A Blaschke product is a function of the form $$B(z):=z^k\prod_{n=1}^{\infty}\frac{a_n-z}{1-\overline{a_n}z}\frac{|a_n|}{a_n}$$ where the $a_n$ are the non-zero zeros of $B$, and satisfie $\sum_{n=1}^{\infty}(1-|a_n|) < \infty$.

Blashke products are holomorphic and bounded by 1 on the unit disk. A well known theorem asserts that $B$ has radial limits almost everywhere on the unit circle, i.e. that the limit $$\lim_{r \rightarrow 1} B(re^{i \theta})$$ exist for almost every $\theta$. I'm looking for an example of Blashke product such that the radial limit does not exist at a certain point, say $1$ for example. In particular, a Blaschke product with zeros in $(0,1)$ such that $$\limsup_{r \rightarrow 1}|B(r)| =1$$ would work.

Does anyone have a construction or reference?

Thank you, Malik

  • $\begingroup$ Have you checked with the book "$H^p$-spaces" by P. Duren? $\endgroup$ – AD. Sep 23 '10 at 20:35
  • $\begingroup$ Yes, I have, but I couldn't find anything about this. $\endgroup$ – Malik Younsi Sep 24 '10 at 0:19

There is an exercise in Rudin's Real and complex analysis whose solution would answer your question, #14 in Chapter 15:

Prove that there is a sequence $\{\alpha_n\}$ with $0\lt\alpha_n\lt1$, which tends to $1$ so rapidly that the Blaschke product with zeros at the points $\alpha_n$ satisfies the condition $$\limsup_{r\to1}|B(r)|=1.$$ Hence this $B$ has no radial limit at $z=1$.

(The previous exercise says that the limit is $0$ if $\alpha_n=1-n^{-2}$.)

Instead of trying to solve it (with the guess of something like $\alpha_n=1-4^{-n}$), I found the article "On functions with Weierstrass boundary points everywhere" by Campbell and Hwang, which says on page 510 (page 4 of the pdf):

Let $B(z)$ be the Blaschke product with zeros at $z=1-\exp(-n)$, for $n=1,2,\ldots$. Then $B(z)$ has no radial limit at $z=1$....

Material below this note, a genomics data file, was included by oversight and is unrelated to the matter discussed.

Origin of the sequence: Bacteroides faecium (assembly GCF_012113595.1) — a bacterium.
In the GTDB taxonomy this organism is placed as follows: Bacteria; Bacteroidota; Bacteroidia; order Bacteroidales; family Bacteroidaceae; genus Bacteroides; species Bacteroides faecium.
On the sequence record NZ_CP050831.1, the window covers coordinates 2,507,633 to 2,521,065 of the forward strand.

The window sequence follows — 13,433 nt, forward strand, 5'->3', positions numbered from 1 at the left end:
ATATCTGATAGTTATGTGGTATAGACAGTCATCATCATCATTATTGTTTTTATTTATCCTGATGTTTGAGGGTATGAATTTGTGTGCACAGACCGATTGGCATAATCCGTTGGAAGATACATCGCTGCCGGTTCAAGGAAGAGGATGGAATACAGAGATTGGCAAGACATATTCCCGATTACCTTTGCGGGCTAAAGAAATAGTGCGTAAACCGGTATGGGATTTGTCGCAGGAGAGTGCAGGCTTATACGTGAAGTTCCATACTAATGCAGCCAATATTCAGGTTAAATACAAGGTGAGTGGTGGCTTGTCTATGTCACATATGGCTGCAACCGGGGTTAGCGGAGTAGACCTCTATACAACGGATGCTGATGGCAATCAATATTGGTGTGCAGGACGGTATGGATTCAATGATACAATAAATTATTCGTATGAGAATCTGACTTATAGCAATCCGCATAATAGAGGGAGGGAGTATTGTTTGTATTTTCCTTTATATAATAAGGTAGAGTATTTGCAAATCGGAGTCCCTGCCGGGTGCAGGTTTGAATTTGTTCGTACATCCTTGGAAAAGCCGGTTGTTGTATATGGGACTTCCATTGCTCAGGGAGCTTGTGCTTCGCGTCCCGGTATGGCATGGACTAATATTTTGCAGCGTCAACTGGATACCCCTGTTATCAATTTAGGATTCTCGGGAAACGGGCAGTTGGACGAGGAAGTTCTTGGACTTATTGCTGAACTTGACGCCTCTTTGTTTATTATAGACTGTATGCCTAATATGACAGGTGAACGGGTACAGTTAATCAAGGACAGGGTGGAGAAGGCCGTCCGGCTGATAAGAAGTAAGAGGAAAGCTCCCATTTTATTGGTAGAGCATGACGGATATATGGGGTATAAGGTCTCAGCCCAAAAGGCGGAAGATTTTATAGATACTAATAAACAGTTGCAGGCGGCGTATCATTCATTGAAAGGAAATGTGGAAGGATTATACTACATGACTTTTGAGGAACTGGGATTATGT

The authors cite page 12 of "Sequential and continuous limits of meromorphic functions" by Bagemihl and Seidel for this fact, but I do not currently have access to that article. Hopefully you can track it down to get your question answered, or perhaps someone will take up the challenge of solving Rudin's problem.

  • $\begingroup$ Another relevant reference is "Radial limits and star invariant subspaces of bounded mean oscillation" by William S. Cohn, which contains necessary and sufficient conditions for radial limits to exist at a particular point for a Blaschke product and all of its subproducts. However, I do not see any conditions there to guarantee that a particular Blaschke product does not have a radial limit at a particular point. $\endgroup$ – Jonas Meyer Jan 13 '11 at 22:25
  • $\begingroup$ Thank you very much, I will take a look at those very interesting references. $\endgroup$ – Malik Younsi Jan 21 '11 at 1:15
  • $\begingroup$ @Malik: You're welcome. If you find a more complete answer, e.g., in the Bagemihl and Seidel reference, please share. $\endgroup$ – Jonas Meyer Jan 21 '11 at 5:52
  • $\begingroup$ Has this problem by any chance been solved ? $\endgroup$ – dezdichado Apr 22 '16 at 13:56

Let $c_n$ be a sequence dense in $S^1$ and define $a_n = \left ( 1 + \frac{1}{n^2} \right ) c_n$. Then $1 - |z_n| = \frac{1}{n^2}$ so this are the zeros of a Blaschke product.

So, let $c_n = r e^{i \phi_n}$ and fill this in in the Blaschke product. Then we if $B_n(z,r)$ is the term inside the Blaschke product, then we can try to evaluate if $\sum 1 - B_n(z,r)$ converges. We can evaluate the convergence of this with the integral test and then we see the limit does not exist as $r \to 1^{-}$.


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